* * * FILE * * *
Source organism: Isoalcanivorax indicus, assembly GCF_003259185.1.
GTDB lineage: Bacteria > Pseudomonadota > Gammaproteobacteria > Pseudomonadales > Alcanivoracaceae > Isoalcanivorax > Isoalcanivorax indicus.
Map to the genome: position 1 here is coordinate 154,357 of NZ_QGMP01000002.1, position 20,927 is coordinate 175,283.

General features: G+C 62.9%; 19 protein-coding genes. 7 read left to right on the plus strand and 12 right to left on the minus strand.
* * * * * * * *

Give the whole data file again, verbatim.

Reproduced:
Source organism: Isoalcanivorax indicus, assembly GCF_003259185.1.
GTDB lineage: Bacteria > Pseudomonadota > Gammaproteobacteria > Pseudomonadales > Alcanivoracaceae > Isoalcanivorax > Isoalcanivorax indicus.
Map to the genome: position 1 here is coordinate 154,357 of NZ_QGMP01000002.1, position 20,927 is coordinate 175,283.

General features: G+C 62.9%; 19 protein-coding genes. 7 read left to right on the plus strand and 12 right to left on the minus strand.